Talk:Unfederated Malay States

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Status of Brunei[edit]

I was looking at the image of the reverse of Malayan Dollar note and noticed there were 3 sets of coat of arms. The one on the left represents the Federated Malay States, the Straits Settlements in the middle, and what I presume are the Unfederated Malay States on the right. Curiously, the coat of arms of Brunei is grouped on the right. Would it then be safe to presume that Brunei was considered administratively as part of the Unfederated Malay States; considering the fact that Brunei was also a Malay state that was a British protectorate during that period of time. Or could it be possible that this was just a usage exclusive to the Board of Commissioners of Currency, Malaya? - Bob K 14:26, 27 May 2007 (UTC)

Brunei was never considered to be one of the Unfederated Malay States; the name referred purely to the Peninsula states that are listed in the article. 81.133.253.126 (talk) 19:22, 23 February 2009 (UTC)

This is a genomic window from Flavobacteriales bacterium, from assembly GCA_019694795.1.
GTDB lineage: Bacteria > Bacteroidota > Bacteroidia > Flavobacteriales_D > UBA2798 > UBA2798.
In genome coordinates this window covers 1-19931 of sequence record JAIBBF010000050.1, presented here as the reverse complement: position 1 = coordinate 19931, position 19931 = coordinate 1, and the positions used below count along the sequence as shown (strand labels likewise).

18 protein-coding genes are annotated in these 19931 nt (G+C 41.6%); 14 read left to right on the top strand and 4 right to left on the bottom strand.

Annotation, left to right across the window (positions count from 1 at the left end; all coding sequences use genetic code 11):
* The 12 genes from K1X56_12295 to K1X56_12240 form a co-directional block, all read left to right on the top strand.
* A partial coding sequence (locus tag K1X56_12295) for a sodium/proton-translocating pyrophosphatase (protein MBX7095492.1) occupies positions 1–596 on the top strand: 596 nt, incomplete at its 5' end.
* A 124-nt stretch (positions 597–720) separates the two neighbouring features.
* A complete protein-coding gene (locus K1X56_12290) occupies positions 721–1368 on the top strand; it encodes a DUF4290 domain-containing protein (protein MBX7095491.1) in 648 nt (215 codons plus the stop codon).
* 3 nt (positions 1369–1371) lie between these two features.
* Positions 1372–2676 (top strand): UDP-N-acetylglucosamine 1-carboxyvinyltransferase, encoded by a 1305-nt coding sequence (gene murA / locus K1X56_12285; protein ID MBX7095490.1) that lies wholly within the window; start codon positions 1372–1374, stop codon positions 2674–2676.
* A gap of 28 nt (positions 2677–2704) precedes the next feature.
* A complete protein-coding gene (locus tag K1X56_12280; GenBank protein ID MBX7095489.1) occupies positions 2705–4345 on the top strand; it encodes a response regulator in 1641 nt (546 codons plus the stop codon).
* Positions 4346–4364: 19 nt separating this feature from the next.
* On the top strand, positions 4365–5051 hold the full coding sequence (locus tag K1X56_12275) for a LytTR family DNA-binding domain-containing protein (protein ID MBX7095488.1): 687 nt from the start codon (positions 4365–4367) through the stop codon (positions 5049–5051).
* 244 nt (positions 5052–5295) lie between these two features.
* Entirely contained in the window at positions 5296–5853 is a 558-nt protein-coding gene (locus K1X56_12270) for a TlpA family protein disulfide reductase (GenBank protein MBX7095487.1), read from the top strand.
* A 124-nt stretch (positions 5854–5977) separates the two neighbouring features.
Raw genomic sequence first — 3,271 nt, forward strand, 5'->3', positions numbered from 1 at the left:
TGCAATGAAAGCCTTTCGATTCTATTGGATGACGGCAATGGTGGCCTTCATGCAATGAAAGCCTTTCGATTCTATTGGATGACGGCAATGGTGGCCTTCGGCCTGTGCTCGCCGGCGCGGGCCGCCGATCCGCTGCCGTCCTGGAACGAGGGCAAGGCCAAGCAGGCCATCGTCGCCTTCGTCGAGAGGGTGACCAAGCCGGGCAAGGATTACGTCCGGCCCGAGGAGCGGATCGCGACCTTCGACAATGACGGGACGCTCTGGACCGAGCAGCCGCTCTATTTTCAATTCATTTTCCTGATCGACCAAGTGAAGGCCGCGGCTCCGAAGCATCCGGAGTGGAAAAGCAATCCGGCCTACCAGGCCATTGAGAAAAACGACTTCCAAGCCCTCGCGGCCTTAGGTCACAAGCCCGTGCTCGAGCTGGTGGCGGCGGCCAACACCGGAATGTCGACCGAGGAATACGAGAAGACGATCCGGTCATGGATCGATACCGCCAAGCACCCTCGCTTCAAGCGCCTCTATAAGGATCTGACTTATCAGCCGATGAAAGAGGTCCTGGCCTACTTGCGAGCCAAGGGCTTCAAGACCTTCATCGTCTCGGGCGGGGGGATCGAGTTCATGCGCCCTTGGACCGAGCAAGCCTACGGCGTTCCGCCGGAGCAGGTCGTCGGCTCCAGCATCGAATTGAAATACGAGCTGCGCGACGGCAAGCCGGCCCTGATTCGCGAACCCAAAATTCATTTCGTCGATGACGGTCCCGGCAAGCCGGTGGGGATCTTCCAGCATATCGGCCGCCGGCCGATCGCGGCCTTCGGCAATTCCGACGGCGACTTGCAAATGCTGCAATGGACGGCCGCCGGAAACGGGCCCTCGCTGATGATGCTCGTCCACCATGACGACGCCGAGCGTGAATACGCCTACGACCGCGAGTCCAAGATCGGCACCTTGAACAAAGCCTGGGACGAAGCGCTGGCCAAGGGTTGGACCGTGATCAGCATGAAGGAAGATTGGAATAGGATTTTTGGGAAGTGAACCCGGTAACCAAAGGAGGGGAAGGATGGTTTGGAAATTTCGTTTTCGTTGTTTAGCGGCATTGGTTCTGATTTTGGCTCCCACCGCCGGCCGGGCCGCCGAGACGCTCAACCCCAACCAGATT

Hmm .. I think I figured it out. The Straits Settlements Currency Ordinance (No. 23) of 1938 authorised a single Board of Commissioners of Currency to issue a standard currency for the Straits Settlement, the Federated Malay States, the Unfederated Malay States and the state of Brunei. Administratively they remained separate political entities. It is interesting to note though that while the 1941 series of currency featured the Brunei coat of arms clustered together with the coat of arms of the Unfederated Malay States (see this image), the post 1953 Malaya and British Borneo dollar was somewhat more arbitrary in its placement of the various coat of arms whereby the Bruneian arms was clustered with the arms of Perak, Malacca, Pahang, and Sarawak (see this image). Trivial perhaps but it might be an insight to how the British viewed the status of the Malay states under their protection then. For example, the reverse of the 1953 series $50 dollar note clusters the arms of North Borneo, Singapore, Sarawak (all 3 being Crown Colonies) and the Federation of Malaya (a protectorate) at the top whereas the arms of the other Malay states including Brunei are clustered at the bottom - perhaps as a tacit perception at that time that Brunei would form part of any future political settlement for the British possessions and protectorates in Southeast Asia? Anyone planning a visit to The National Archives in London anytime soon? - Bob K | Talk 21:14, 23 February 2009 (UTC)